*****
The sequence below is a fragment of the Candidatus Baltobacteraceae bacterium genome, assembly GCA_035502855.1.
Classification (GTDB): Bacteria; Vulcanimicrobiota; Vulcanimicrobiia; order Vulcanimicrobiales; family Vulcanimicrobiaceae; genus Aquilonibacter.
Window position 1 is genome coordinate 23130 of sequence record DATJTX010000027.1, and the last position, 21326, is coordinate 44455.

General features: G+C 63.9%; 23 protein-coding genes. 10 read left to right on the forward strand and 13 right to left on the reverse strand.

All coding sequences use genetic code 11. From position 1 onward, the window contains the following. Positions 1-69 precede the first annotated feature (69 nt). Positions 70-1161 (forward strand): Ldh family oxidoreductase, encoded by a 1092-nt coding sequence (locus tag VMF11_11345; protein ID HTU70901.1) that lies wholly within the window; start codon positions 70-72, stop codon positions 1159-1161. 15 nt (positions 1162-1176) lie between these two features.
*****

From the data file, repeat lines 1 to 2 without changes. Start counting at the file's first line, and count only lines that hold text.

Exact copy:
The sequence below is a fragment of the Candidatus Baltobacteraceae bacterium genome, assembly GCA_035502855.1.
Classification (GTDB): Bacteria; Vulcanimicrobiota; Vulcanimicrobiia; order Vulcanimicrobiales; family Vulcanimicrobiaceae; genus Aquilonibacter.